by Aaron Levitt | April 18, 2014 10:33 am
Last year, the story for many of Europe’s major integrated energy stocks wasn’t that pleasant. Higher drilling costs and absolutely abysmal crack spreads on refining hurt profits and crimped share prices. From BP (BP) to Italy’s ENI (E), many of the European majors suffered.
Yet in this suffering, investors can find some pretty tasty long-term bargains. In this case we’re referring to French major Total (TOT).
Like rivals BP and E, Total didn’t have a great 2013. However, there are plenty of catalysts that should help propel TOT stock into the future. For investors looking for beat-up bargain, TOT stock could be the key to a great total return in the energy sector.
To say that 2013 was bad for many of Europe’s major energy firms would be an understatement. Aside from Europe’s slow-growing economy, many of the continent’s energy majors suffered hard at the expense of downstream and refining issues. Unlike many American refiners, most of the European majors have been forced to fight rising Brent crude oil prices. Those high prices managed to dent or obliterate refining margins.
Add in poor exploration and production numbers and it’s easy to see how the European majors faired so poorly throughout the year. Overall, Total managed to see an 18% reduction in its full year profits, with upstream operations profits falling 13%.
In response to the terrible year, many of Europe’s biggest energy firms have undergone a huge asset selling binge. Both ENI and Royal Dutch Shell (RDS.A) have begun selling everything but the kitchen sink as well as cutting capital expenditure on new projects. Shell — which had been the capex king — has reduced its planned spending by nearly 20% this year, while E has plans to reduce its spending over the next four years by 5%.
And since both E & Shell saw falling production amounts last year as well, cutting capex spending on new upstream and downstream projects probably isn’t a good idea for the long term.
However, here’s where the outlook gets rosy for TOT stock. Total continues to open up its wallet. Last year, the firm increased its capex spending by 18% to reach $34.4 billion. And so far in 2014, the deals keep coming.
First, TOT has entered the potentially prolific play in Chinese shale. Total recently partnered with Sinopec (SNP) to begin fracking China’s vast shale rock formations. Estimates peg China’s shale reserves as the world’s largest. The 1,500 square-mile region that Total and SNP are prospecting will yield around 10 billion cubic meters of natural gas by 2017.
Second, TOT continues to prospect in the deepwater off of the coast of Africa with great success. The firm has recently begun a massive offshore project in Angola. The Kaombo project will contain six oil fields, containing both heavy and light oil, across 59 wells. Once it is completed in 2017, the project will produce around 230,000 barrels per day or about 13% of Angola’s total daily production.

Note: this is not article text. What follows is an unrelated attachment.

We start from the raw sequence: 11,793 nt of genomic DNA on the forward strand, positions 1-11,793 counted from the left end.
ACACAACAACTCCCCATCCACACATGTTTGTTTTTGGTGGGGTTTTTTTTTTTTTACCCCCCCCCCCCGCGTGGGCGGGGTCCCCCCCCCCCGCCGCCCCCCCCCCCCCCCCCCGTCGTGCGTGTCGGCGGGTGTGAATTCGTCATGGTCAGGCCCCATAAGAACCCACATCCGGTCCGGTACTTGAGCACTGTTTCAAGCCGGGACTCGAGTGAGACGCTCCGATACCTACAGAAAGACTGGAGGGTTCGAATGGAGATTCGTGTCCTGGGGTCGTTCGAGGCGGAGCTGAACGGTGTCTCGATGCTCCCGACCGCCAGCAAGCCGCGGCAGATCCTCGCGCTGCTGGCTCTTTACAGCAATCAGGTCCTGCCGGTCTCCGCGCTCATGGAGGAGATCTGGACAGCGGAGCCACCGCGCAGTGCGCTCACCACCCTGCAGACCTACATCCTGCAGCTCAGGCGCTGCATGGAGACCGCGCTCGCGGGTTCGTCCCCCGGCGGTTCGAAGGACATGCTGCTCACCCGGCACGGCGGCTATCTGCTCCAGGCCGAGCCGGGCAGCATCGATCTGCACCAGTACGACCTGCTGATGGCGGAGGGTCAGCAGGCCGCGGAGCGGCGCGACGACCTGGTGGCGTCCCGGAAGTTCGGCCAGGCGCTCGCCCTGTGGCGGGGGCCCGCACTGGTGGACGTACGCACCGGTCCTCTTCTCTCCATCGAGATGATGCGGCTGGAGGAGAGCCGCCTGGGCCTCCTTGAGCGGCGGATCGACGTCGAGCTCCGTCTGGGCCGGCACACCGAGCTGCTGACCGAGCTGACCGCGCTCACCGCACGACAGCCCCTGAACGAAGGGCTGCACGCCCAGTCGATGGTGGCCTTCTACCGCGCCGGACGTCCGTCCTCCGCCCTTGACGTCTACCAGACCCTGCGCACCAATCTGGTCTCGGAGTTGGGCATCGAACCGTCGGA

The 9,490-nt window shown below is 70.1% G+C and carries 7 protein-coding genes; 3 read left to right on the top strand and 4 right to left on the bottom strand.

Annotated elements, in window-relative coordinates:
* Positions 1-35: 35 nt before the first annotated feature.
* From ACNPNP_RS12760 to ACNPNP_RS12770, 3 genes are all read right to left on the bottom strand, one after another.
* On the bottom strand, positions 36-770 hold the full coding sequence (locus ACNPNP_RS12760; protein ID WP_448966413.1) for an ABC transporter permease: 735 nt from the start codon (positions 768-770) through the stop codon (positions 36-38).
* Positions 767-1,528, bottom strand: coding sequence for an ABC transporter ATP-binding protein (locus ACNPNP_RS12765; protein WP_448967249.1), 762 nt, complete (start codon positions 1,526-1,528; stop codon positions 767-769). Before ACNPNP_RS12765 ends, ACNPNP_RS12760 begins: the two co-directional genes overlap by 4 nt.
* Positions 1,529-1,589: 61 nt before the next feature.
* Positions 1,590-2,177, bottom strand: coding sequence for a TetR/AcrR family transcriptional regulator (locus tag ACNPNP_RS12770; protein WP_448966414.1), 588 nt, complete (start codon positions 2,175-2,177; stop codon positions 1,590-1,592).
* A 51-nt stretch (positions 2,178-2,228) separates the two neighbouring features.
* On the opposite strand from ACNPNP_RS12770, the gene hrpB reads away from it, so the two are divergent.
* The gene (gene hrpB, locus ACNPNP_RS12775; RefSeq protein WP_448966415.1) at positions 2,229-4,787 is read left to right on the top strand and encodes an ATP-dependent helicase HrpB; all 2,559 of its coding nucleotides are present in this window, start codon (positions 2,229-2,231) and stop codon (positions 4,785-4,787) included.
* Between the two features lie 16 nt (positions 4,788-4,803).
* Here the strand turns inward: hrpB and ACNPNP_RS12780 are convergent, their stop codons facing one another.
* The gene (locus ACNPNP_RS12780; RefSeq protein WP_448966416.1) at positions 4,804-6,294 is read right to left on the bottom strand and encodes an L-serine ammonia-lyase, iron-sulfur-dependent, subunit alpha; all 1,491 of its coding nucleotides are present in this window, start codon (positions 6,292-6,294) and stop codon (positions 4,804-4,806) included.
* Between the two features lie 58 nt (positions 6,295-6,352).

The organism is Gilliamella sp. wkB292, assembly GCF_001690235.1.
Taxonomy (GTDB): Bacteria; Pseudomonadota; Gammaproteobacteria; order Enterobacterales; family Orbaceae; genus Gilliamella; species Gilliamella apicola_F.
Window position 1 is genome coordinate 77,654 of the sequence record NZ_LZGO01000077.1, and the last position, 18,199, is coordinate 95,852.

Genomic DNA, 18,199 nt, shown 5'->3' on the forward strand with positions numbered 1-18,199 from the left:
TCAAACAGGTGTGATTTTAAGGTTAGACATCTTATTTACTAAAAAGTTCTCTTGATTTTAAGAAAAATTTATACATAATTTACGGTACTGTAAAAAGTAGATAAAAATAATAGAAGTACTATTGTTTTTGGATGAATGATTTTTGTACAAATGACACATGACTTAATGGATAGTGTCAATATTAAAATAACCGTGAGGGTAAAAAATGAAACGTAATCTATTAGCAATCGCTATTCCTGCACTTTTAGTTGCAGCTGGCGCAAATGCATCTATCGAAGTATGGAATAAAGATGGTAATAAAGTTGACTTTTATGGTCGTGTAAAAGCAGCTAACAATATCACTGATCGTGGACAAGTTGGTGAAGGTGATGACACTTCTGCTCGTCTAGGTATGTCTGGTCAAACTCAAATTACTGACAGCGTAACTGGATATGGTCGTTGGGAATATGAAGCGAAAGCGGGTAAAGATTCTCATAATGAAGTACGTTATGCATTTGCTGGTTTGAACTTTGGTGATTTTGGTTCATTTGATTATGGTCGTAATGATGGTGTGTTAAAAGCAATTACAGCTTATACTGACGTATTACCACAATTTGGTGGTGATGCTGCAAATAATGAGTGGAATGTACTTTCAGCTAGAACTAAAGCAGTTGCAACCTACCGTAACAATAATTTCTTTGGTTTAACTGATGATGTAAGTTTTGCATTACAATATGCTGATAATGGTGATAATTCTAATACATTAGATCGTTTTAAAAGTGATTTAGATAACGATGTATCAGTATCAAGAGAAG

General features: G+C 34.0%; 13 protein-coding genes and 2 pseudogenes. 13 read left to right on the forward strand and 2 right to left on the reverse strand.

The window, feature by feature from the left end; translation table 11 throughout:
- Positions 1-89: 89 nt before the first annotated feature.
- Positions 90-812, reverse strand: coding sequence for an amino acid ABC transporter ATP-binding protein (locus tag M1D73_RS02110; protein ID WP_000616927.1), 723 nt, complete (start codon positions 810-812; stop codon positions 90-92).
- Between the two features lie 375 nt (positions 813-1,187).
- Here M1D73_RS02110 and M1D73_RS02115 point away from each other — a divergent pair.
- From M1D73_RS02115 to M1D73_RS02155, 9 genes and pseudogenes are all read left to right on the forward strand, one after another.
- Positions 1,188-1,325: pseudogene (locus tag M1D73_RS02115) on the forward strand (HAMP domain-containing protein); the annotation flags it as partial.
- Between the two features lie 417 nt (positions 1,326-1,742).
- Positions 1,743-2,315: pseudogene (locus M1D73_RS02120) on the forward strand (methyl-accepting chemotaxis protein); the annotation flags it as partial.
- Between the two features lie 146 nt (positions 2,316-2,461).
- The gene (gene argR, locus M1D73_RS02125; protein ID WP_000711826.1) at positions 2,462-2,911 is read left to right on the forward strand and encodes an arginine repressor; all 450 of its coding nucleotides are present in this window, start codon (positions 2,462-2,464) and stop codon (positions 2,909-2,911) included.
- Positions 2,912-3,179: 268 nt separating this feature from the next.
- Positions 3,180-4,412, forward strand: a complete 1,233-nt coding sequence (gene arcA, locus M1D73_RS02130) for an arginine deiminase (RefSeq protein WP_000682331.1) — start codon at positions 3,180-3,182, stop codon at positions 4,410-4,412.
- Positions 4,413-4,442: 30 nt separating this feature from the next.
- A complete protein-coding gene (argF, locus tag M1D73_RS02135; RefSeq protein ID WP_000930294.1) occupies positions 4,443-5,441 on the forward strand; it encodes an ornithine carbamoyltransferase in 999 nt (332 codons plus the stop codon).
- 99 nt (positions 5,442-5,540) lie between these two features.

Adding these two deals and projects to others — such as a new liquefied natural gas (LNG) facility in Russia and exposure to Brazil’s Santos Basin — causes the longer-term production profile at Total to be quite sweet. Overall, the energy firm estimates that these projects will have it producing around 2.6 million barrels per day by 2015 and possibly 3 million per day by 2017.
And despite that bullish spending and production profile, TOT stock is currently trading at a discount to its European peers — except for BP, which is still struggling under the weight of its legal woes.
On a forward price-to-earnings metric, TOT stock currently trades for a little more than 10 times earnings. While that is above its historic norm, it’s still below rivals ENI & Shell. That duo currently trades for a forward P/E north 12. Total’s discount versus its European rivals extends itself to its price-to-book and PEG ratios as well. Not to mention its gross profit margin of 28% is higher than the other two firms.
Even when looking across the pond here in America, TOT stock is actually cheaper on a forward P/E basis that majors like Exxon (XOM).
On the dividend front, Total’s recent increase is another advantage. TOT stock is currently yielding 5.1%. That compares to only a 4.7% yield for both E & RDS.A. That dividend yield bests even America’s major energy players.
Total offers a higher long-term production growth profile and bigger dividends at a much cheaper price than its rivals. TOT stock is a great example of what constitutes a great bargain. Over the long haul, its new ambitious projects will help drive returns and future increases. The cheaper metrics make those projects even better.
Given that scenario, TOT stock is an obvious buy for investors looking to add some European muscle to their energy portfolio.
As of this writing, Aaron Levitt did not hold a position in any of the aforementioned securities.
Source URL: http://investorplace.com/2014/04/tot-stock-e-rds-a-rds-b/
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